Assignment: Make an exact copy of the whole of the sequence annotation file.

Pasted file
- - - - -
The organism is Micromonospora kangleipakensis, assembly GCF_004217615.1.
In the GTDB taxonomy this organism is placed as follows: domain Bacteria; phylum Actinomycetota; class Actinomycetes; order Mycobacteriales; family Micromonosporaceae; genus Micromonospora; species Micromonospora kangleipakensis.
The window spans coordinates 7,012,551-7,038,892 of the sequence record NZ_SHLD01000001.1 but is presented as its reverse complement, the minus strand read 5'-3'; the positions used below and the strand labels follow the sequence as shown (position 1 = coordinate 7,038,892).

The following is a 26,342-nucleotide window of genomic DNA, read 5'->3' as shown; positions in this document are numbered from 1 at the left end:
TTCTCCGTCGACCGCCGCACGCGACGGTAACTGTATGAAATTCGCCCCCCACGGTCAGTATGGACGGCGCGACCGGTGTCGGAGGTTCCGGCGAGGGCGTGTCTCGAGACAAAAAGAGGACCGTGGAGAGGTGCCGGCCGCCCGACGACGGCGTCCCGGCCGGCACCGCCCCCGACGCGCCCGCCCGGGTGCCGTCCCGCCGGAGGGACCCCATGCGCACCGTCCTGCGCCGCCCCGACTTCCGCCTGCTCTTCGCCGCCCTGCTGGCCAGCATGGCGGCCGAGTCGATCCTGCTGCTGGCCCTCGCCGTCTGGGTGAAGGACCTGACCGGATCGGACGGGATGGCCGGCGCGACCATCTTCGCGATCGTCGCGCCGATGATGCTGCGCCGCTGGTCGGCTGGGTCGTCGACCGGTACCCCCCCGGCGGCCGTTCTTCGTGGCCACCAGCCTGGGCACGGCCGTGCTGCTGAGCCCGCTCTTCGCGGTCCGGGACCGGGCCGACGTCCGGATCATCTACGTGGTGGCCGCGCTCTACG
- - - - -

The organism is Micromonospora kangleipakensis, assembly GCF_004217615.1.
In the GTDB taxonomy this organism is placed as follows: domain Bacteria; phylum Actinomycetota; class Actinomycetes; order Mycobacteriales; family Micromonosporaceae; genus Micromonospora; species Micromonospora kangleipakensis.
The window spans coordinates 7,012,551-7,038,892 of the sequence record NZ_SHLD01000001.1 but is presented as its reverse complement, the minus strand read 5'-3'; the positions used below and the strand labels follow the sequence as shown (position 1 = coordinate 7,038,892).

The following is a 26,342-nucleotide window of genomic DNA, read 5'->3' as shown; positions in this document are numbered from 1 at the left end:
TTCTCCGTCGACCGCCGCACGCGACGGTAACTGTATGAAATTCGCCCCCCACGGTCAGTATGGACGGCGCGACCGGTGTCGGAGGTTCCGGCGAGGGCGTGTCTCGAGACAAAAAGAGGACCGTGGAGAGGTGCCGGCCGCCCGACGACGGCGTCCCGGCCGGCACCGCCCCCGACGCGCCCGCCCGGGTGCCGTCCCGCCGGAGGGACCCCATGCGCACCGTCCTGCGCCGCCCCGACTTCCGCCTGCTCTTCGCCGCCCTGCTGGCCAGCATGGCGGCCGAGTCGATCCTGCTGCTGGCCCTCGCCGTCTGGGTGAAGGACCTGACCGGATCGGACGGGATGGCCGGCGCGACCATCTTCGCGATCGTCGCGCCGATGATGCTGCGCCGCTGGTCGGCTGGGTCGTCGACCGGTACCCCCCCGGCGGCCGTTCTTCGTGGCCACCAGCCTGGGCACGGCCGTGCTGCTGAGCCCGCTCTTCGCGGTCCGGGACCGGGCCGACGTCCGGATCATCTACGTGGTGGCCGCGCTCTACG